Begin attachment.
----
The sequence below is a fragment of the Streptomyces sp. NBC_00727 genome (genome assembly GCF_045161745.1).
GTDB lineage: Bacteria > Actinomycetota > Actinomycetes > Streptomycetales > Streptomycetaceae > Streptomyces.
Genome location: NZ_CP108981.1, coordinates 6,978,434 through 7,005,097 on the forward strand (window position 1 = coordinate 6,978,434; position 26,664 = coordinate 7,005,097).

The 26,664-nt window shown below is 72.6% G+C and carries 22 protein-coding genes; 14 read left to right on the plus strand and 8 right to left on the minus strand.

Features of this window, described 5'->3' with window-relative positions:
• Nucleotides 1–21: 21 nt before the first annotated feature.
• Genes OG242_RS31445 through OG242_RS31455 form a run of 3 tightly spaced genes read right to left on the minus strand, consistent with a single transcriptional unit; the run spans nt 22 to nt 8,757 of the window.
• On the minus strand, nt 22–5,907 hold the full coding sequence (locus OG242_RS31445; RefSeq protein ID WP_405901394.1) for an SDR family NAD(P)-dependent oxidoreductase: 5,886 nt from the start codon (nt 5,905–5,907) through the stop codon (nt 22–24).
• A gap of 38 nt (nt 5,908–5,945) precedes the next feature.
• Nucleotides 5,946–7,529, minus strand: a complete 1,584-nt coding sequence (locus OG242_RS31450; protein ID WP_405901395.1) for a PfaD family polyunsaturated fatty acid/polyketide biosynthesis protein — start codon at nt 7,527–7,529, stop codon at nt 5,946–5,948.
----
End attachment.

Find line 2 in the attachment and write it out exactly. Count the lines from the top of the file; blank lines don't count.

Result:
GTDB lineage: Bacteria > Actinomycetota > Actinomycetes > Streptomycetales > Streptomycetaceae > Streptomyces.